The pieces fit comfortably between two fingers for easy gripping, flipping and rearranging, which you'll need to do a lot of in their various games. They are also a good size to substitute for many handheld playthings, reminding one of overstuffed Mahjongg tiles but also akin to shrunken toddlers' alphabet blocks or playing cards. The sides and back are otherwise nondescript except for a set of contacts on their rear used for charging. Sifteo Cubes are charged via their tray, which showcases them through a translucent plastic top with room for three more Cubes at $45 each. Different games derive different levels of benefit from having more than three tiles, but most work fine with the starter set.
The Cubes' color screens -- while only 1.5-inches across and having a 128 x 128-pixel resolution -- are really the key to the system's versatility. They are not touchscreens as your finger would take up a large portion of their surface, but do work as a single clickable button. Beneath those screens lie a host of sensors. Cubes can tell when they are touching each other's sides, tilted, flipped or shaken. By loading different games onto the Cubes, one can completely change how they are played with.
Games are sideloaded onto the Cubes from a PC or Mac using software that doubles as Sifteo's app store. This requires use of a small USB wireless adapter that can be docked in the charging box when not in use. In fact, one of the drawbacks of this initial release is that the PC or Mac must always be near the Cubes even once games have started since the Cubes have no speakers and the computer handles (perfectly synchronized) audio output. As is, the Cubes last for about three hours of play on a full charge.
The generally high-minded and conceptually simple games, which Sifteo says focus on "intelligent play," feature genres of strategy, puzzles, education and fast reflexes. That may sound a lot like many smartphone games, and indeed the prices and play value are similar, but the game mechanics are not. One basic difference, for example, is that Sifteo Cubes are played with on a table as opposed to on a device you keep in your hands. This makes for a potentially more openly social experience.
A couple of games, for example, rely on one continually rearranging the cubes to evolve a pathway that serves as a path toward a goal or away from an enemy. Another is an interesting twist on the Bejewled genre in which Cubes must be rearranged so that colored patterns of dots align. At this stage, some games are little more than mini-games or proofs of concept. A good example of this is 'Do the Sift,' a Bop-It-like game in which you're asked to manipulate certain Cubes while leaving others alone. The experience of its delightfully '80s retro graphics and sounds last for only three major rounds, which last only few minutes.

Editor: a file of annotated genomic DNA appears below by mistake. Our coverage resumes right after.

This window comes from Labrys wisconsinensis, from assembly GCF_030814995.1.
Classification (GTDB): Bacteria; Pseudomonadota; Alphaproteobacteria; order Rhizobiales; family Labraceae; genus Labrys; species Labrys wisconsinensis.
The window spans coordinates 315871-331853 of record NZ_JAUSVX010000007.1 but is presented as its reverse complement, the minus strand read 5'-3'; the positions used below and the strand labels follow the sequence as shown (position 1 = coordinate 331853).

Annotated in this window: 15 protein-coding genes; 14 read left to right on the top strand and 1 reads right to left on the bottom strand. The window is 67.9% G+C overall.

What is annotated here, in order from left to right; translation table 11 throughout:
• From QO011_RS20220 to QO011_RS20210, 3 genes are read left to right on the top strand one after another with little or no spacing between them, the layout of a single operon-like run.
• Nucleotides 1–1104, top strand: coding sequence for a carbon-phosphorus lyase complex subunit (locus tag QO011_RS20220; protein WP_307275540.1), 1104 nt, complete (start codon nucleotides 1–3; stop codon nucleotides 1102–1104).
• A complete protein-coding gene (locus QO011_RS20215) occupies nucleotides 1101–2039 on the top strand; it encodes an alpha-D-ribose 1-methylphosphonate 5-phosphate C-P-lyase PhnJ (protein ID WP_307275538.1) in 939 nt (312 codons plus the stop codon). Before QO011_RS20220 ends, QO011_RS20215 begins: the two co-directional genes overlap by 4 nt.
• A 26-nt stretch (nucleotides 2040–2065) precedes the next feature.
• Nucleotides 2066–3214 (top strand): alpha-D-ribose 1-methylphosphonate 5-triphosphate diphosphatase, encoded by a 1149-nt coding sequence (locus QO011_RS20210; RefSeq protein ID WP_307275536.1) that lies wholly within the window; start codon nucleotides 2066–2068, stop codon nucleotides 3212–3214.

Many of the early apps have been written by puzzle fans for puzzle fans. One exception that encourages a more free-form experience is an app geared toward younger children called Oogor's Day, which creates a dynamic story as Cubes with different characters are manipulated. It's hard to say how in-depth Sifteo games can go, but one third-party developer soon plans to ship a promising music sequencer called LoopLoop. Even everyday customers can customize some existing games and exercises, though, with what Sifteo calls the Creativity Kit -- a simple, form-based approach to creating drills that should find favor with parents and teachers and may be applied in the future to other disciplines such as music.
There's really nothing else out there quite like Sifteo Cubes. The company characterizes the product as a cross between a toy and video games, but it is a refreshing breeze in the world of either, one that should pick up velocity as more third-party games hit the system by this holiday season. If Sifteo can inspire developers to exploit its platform, its unique mode of interaction gaming should be enough for it to steal sufficient attention from smartphone gaming.
Ross Rubin (@rossrubin) is executive director of industry analysis for consumer technology at market research and analysis firm The NPD Group. Views expressed in Switched On are his own.